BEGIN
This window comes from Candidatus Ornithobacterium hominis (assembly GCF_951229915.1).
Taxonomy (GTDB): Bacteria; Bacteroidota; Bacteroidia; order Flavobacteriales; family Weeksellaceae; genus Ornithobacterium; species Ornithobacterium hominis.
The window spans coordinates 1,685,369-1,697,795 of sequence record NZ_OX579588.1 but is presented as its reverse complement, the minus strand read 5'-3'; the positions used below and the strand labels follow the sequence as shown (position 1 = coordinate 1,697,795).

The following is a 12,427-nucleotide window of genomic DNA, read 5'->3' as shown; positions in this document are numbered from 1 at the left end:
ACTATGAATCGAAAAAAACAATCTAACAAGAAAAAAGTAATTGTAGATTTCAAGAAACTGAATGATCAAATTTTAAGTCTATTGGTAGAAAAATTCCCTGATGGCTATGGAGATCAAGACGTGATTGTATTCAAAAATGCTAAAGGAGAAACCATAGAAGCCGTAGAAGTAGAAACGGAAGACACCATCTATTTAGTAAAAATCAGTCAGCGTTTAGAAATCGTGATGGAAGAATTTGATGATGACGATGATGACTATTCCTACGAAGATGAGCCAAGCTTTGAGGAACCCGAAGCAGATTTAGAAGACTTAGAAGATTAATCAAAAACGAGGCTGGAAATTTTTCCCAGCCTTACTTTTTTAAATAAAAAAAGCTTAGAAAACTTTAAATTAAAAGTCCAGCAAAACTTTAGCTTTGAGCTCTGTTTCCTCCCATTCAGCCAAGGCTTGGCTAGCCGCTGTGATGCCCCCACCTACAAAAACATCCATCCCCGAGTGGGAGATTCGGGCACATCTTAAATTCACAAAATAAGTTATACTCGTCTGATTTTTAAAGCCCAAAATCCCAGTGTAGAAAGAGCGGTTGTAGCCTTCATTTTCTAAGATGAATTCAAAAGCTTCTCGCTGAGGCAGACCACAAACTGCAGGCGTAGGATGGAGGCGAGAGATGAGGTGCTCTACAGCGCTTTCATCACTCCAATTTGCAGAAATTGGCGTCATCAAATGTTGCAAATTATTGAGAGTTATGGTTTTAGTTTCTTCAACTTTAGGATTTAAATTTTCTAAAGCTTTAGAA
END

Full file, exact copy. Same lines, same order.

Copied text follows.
This window comes from Candidatus Ornithobacterium hominis (assembly GCF_951229915.1).
Taxonomy (GTDB): Bacteria; Bacteroidota; Bacteroidia; order Flavobacteriales; family Weeksellaceae; genus Ornithobacterium; species Ornithobacterium hominis.
The window spans coordinates 1,685,369-1,697,795 of sequence record NZ_OX579588.1 but is presented as its reverse complement, the minus strand read 5'-3'; the positions used below and the strand labels follow the sequence as shown (position 1 = coordinate 1,697,795).

The following is a 12,427-nucleotide window of genomic DNA, read 5'->3' as shown; positions in this document are numbered from 1 at the left end:
ACTATGAATCGAAAAAAACAATCTAACAAGAAAAAAGTAATTGTAGATTTCAAGAAACTGAATGATCAAATTTTAAGTCTATTGGTAGAAAAATTCCCTGATGGCTATGGAGATCAAGACGTGATTGTATTCAAAAATGCTAAAGGAGAAACCATAGAAGCCGTAGAAGTAGAAACGGAAGACACCATCTATTTAGTAAAAATCAGTCAGCGTTTAGAAATCGTGATGGAAGAATTTGATGATGACGATGATGACTATTCCTACGAAGATGAGCCAAGCTTTGAGGAACCCGAAGCAGATTTAGAAGACTTAGAAGATTAATCAAAAACGAGGCTGGAAATTTTTCCCAGCCTTACTTTTTTAAATAAAAAAAGCTTAGAAAACTTTAAATTAAAAGTCCAGCAAAACTTTAGCTTTGAGCTCTGTTTCCTCCCATTCAGCCAAGGCTTGGCTAGCCGCTGTGATGCCCCCACCTACAAAAACATCCATCCCCGAGTGGGAGATTCGGGCACATCTTAAATTCACAAAATAAGTTATACTCGTCTGATTTTTAAAGCCCAAAATCCCAGTGTAGAAAGAGCGGTTGTAGCCTTCATTTTCTAAGATGAATTCAAAAGCTTCTCGCTGAGGCAGACCACAAACTGCAGGCGTAGGATGGAGGCGAGAGATGAGGTGCTCTACAGCGCTTTCATCACTCCAATTTGCAGAAATTGGCGTCATCAAATGTTGCAAATTATTGAGAGTTATGGTTTTAGTTTCTTCAACTTTAGGATTTAAATTTTCTAAAGCTTTAGAA